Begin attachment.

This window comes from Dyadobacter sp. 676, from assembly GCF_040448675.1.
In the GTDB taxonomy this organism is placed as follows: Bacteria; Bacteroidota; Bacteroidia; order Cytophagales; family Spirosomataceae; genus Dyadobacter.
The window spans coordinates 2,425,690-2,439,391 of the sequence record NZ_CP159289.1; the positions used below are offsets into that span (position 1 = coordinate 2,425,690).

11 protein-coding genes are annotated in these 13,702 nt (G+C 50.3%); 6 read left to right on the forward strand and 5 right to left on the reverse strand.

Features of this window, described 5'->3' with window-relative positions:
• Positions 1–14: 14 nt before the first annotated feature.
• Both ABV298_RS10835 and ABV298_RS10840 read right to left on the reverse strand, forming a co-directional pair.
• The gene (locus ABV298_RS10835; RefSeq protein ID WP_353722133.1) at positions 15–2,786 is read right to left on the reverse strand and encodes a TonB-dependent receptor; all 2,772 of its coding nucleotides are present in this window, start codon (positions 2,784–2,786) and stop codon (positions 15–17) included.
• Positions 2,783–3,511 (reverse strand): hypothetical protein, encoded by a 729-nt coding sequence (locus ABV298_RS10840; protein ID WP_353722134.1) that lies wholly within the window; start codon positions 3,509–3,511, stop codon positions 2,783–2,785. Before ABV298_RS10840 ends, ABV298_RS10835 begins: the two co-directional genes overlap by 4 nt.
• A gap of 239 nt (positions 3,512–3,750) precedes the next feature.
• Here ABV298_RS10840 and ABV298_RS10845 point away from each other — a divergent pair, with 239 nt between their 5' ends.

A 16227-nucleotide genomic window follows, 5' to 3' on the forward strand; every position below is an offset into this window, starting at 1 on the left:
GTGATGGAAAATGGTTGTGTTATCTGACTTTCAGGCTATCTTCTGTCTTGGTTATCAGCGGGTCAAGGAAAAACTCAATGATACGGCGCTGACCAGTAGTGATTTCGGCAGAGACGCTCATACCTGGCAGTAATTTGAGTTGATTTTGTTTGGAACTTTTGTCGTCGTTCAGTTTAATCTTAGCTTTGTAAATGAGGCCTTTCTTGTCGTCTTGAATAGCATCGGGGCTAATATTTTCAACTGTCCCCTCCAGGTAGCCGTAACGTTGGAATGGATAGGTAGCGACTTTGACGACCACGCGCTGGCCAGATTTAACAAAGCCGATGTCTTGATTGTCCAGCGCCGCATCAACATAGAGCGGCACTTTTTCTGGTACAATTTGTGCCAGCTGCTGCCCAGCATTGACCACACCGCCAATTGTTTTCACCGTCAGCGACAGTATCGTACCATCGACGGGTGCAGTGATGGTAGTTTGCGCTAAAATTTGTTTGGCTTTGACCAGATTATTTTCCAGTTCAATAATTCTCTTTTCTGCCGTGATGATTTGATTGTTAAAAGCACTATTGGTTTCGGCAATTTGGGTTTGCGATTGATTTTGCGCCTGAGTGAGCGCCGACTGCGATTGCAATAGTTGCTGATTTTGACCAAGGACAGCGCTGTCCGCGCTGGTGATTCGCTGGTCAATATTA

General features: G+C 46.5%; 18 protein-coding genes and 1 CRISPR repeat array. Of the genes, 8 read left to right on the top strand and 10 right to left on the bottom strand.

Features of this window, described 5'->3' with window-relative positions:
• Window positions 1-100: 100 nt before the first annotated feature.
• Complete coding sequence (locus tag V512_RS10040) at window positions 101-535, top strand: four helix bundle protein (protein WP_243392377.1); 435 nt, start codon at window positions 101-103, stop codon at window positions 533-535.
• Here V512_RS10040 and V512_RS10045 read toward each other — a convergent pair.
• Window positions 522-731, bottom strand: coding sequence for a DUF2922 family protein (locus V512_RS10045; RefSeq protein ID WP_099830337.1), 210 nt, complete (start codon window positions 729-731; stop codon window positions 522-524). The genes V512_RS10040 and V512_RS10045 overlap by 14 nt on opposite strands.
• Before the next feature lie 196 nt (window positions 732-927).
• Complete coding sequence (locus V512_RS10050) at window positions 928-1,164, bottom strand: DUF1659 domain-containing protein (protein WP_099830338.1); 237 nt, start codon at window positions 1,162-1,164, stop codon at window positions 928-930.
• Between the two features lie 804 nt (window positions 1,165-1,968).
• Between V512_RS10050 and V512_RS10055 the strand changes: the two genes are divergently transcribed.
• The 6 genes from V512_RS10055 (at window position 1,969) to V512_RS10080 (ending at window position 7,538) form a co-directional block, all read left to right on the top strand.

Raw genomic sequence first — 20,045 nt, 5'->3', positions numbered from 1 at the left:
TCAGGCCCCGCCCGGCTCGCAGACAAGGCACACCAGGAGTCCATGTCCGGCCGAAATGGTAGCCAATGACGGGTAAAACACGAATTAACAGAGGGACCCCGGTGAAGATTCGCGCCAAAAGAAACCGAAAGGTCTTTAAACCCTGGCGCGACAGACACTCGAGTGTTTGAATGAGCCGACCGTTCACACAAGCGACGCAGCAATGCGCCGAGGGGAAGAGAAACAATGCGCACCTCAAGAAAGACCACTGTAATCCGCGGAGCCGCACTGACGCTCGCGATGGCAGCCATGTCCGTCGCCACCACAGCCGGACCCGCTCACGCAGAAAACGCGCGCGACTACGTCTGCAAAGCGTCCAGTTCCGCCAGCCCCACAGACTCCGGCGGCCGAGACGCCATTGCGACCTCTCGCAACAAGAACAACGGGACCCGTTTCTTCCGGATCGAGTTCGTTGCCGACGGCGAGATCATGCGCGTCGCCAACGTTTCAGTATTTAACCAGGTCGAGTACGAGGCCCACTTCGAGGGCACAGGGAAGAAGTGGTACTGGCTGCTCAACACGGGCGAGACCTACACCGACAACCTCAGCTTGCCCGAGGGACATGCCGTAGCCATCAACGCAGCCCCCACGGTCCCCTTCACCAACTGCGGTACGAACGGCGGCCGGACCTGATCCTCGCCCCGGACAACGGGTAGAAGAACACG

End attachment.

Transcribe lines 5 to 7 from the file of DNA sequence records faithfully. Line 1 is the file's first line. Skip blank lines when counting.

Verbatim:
Features of this window, described 5'->3' with window-relative positions:
• Positions 1–14: 14 nt before the first annotated feature.
• Both ABV298_RS10835 and ABV298_RS10840 read right to left on the reverse strand, forming a co-directional pair.